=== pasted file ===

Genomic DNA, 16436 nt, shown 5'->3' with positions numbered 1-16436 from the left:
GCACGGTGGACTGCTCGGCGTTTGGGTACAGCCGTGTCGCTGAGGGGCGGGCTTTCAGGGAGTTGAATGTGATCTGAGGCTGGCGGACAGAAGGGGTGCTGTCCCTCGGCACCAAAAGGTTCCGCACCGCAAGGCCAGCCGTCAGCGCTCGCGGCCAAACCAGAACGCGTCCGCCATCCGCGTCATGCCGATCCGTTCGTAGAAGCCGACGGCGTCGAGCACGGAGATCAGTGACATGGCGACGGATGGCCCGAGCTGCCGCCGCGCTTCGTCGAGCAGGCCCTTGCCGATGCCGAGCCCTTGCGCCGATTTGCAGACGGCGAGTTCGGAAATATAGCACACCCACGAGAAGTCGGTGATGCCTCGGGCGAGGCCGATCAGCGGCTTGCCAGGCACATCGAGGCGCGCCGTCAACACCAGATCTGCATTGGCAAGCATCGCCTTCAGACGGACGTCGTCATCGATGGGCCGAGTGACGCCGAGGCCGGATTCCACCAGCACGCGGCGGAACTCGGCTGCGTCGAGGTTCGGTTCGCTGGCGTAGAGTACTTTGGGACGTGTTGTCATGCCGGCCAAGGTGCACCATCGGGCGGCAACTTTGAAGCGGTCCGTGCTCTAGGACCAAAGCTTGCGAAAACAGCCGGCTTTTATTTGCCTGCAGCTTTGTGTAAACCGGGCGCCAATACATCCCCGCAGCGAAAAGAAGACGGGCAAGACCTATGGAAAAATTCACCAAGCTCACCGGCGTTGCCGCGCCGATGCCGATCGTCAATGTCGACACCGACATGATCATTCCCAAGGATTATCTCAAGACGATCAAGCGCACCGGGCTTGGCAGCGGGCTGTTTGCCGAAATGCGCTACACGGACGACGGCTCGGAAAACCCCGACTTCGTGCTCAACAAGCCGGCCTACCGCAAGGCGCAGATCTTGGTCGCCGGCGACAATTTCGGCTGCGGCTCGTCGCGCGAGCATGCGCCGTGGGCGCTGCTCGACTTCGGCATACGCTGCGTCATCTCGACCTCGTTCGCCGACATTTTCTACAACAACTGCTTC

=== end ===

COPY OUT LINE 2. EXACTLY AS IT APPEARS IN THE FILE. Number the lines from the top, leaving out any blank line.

GCACGGTGGACTGCTCGGCGTTTGGGTACAGCCGTGTCGCTGAGGGGCGGGCTTTCAGGGAGTTGAATGTGATCTGAGGCTGGCGGACAGAAGGGGTGCTGTCCCTCGGCACCAAAAGGTTCCGCACCGCAAGGCCAGCCGTCAGCGCTCGCGGCCAAACCAGAACGCGTCCGCCATCCGCGTCATGCCGATCCGTTCGTAGAAGCCGACGGCGTCGAGCACGGAGATCAGTGACATGGCGACGGATGGCCCGAGCTGCCGCCGCGCTTCGTCGAGCAGGCCCTTGCCGATGCCGAGCCCTTGCGCCGATTTGCAGACGGCGAGTTCGGAAATATAGCACACCCACGAGAAGTCGGTGATGCCTCGGGCGAGGCCGATCAGCGGCTTGCCAGGCACATCGAGGCGCGCCGTCAACACCAGATCTGCATTGGCAAGCATCGCCTTCAGACGGACGTCGTCATCGATGGGCCGAGTGACGCCGAGGCCGGATTCCACCAGCACGCGGCGGAACTCGGCTGCGTCGAGGTTCGGTTCGCTGGCGTAGAGTACTTTGGGACGTGTTGTCATGCCGGCCAAGGTGCACCATCGGGCGGCAACTTTGAAGCGGTCCGTGCTCTAGGACCAAAGCTTGCGAAAACAGCCGGCTTTTATTTGCCTGCAGCTTTGTGTAAACCGGGCGCCAATACATCCCCGCAGCGAAAAGAAGACGGGCAAGACCTATGGAAAAATTCACCAAGCTCACCGGCGTTGCCGCGCCGATGCCGATCGTCAATGTCGACACCGACATGATCATTCCCAAGGATTATCTCAAGACGATCAAGCGCACCGGGCTTGGCAGCGGGCTGTTTGCCGAAATGCGCTACACGGACGACGGCTCGGAAAACCCCGACTTCGTGCTCAACAAGCCGGCCTACCGCAAGGCGCAGATCTTGGTCGCCGGCGACAATTTCGGCTGCGGCTCGTCGCGCGAGCATGCGCCGTGGGCGCTGCTCGACTTCGGCATACGCTGCGTCATCTCGACCTCGTTCGCCGACATTTTCTACAACAACTGCTTC